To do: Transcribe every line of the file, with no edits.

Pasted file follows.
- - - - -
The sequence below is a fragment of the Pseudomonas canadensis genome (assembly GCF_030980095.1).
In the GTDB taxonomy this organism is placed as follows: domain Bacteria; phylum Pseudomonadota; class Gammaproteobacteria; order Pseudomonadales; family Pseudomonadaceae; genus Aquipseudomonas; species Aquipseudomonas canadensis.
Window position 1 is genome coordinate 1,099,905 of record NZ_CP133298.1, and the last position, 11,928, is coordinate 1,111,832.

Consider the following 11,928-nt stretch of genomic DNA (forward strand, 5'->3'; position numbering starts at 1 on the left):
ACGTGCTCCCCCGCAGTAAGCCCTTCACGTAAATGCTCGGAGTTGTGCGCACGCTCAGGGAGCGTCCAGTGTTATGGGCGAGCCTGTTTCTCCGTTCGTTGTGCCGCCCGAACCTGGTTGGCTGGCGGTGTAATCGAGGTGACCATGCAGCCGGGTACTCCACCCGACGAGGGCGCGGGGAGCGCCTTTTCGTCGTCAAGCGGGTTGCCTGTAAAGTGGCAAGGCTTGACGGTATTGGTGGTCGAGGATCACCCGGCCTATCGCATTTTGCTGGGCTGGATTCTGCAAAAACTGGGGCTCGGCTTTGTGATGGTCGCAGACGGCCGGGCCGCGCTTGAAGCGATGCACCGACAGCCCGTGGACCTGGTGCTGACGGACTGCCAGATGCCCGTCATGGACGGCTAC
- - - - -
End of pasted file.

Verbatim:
The sequence below is a fragment of the Pseudomonas canadensis genome (assembly GCF_030980095.1).
In the GTDB taxonomy this organism is placed as follows: domain Bacteria; phylum Pseudomonadota; class Gammaproteobacteria; order Pseudomonadales; family Pseudomonadaceae; genus Aquipseudomonas; species Aquipseudomonas canadensis.
Window position 1 is genome coordinate 1,099,905 of record NZ_CP133298.1, and the last position, 11,928, is coordinate 1,111,832.

Consider the following 11,928-nt stretch of genomic DNA (forward strand, 5'->3'; position numbering starts at 1 on the left):
ACGTGCTCCCCCGCAGTAAGCCCTTCACGTAAATGCTCGGAGTTGTGCGCACGCTCAGGGAGCGTCCAGTGTTATGGGCGAGCCTGTTTCTCCGTTCGTTGTGCCGCCCGAACCTGGTTGGCTGGCGGTGTAATCGAGGTGACCATGCAGCCGGGTACTCCACCCGACGAGGGCGCGGGGAGCGCCTTTTCGTCGTCAAGCGGGTTGCCTGTAAAGTGGCAAGGCTTGACGGTATTGGTGGTCGAGGATCACCCGGCCTATCGCATTTTGCTGGGCTGGATTCTGCAAAAACTGGGGCTCGGCTTTGTGATGGTCGCAGACGGCCGGGCCGCGCTTGAAGCGATGCACCGACAGCCCGTGGACCTGGTGCTGACGGACTGCCAGATGCCCGTCATGGACGGCTAC